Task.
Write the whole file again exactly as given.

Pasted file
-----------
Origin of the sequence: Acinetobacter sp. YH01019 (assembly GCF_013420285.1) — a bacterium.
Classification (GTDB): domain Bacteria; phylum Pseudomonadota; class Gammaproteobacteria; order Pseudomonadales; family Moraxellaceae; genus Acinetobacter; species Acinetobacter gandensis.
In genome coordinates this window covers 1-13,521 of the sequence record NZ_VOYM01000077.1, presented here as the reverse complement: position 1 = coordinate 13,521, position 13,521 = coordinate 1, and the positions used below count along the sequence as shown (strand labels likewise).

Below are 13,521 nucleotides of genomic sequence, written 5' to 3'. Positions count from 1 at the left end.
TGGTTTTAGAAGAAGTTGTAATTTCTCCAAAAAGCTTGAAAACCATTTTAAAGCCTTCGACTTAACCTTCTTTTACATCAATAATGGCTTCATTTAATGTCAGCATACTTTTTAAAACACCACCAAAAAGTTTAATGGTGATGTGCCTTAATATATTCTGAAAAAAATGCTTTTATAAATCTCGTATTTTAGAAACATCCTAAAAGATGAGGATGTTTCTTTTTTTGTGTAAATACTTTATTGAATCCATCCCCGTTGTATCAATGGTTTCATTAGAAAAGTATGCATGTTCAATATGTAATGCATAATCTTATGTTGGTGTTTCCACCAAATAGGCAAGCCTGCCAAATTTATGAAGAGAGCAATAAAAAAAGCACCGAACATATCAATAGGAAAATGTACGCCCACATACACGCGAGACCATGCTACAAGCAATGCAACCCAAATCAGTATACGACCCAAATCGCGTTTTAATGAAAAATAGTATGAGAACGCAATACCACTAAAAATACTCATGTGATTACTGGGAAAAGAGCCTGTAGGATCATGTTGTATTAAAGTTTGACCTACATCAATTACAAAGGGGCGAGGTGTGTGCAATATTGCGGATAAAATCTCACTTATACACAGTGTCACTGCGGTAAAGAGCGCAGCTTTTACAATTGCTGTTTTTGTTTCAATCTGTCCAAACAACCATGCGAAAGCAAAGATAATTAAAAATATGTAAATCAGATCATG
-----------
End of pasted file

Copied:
Origin of the sequence: Acinetobacter sp. YH01019 (assembly GCF_013420285.1) — a bacterium.
Classification (GTDB): domain Bacteria; phylum Pseudomonadota; class Gammaproteobacteria; order Pseudomonadales; family Moraxellaceae; genus Acinetobacter; species Acinetobacter gandensis.
In genome coordinates this window covers 1-13,521 of the sequence record NZ_VOYM01000077.1, presented here as the reverse complement: position 1 = coordinate 13,521, position 13,521 = coordinate 1, and the positions used below count along the sequence as shown (strand labels likewise).

Below are 13,521 nucleotides of genomic sequence, written 5' to 3'. Positions count from 1 at the left end.
TGGTTTTAGAAGAAGTTGTAATTTCTCCAAAAAGCTTGAAAACCATTTTAAAGCCTTCGACTTAACCTTCTTTTACATCAATAATGGCTTCATTTAATGTCAGCATACTTTTTAAAACACCACCAAAAAGTTTAATGGTGATGTGCCTTAATATATTCTGAAAAAAATGCTTTTATAAATCTCGTATTTTAGAAACATCCTAAAAGATGAGGATGTTTCTTTTTTTGTGTAAATACTTTATTGAATCCATCCCCGTTGTATCAATGGTTTCATTAGAAAAGTATGCATGTTCAATATGTAATGCATAATCTTATGTTGGTGTTTCCACCAAATAGGCAAGCCTGCCAAATTTATGAAGAGAGCAATAAAAAAAGCACCGAACATATCAATAGGAAAATGTACGCCCACATACACGCGAGACCATGCTACAAGCAATGCAACCCAAATCAGTATACGACCCAAATCGCGTTTTAATGAAAAATAGTATGAGAACGCAATACCACTAAAAATACTCATGTGATTACTGGGAAAAGAGCCTGTAGGATCATGTTGTATTAAAGTTTGACCTACATCAATTACAAAGGGGCGAGGTGTGTGCAATATTGCGGATAAAATCTCACTTATACACAGTGTCACTGCGGTAAAGAGCGCAGCTTTTACAATTGCTGTTTTTGTTTCAATCTGTCCAAACAACCATGCGAAAGCAAAGATAATTAAAAATATGTAAATCAGATCATG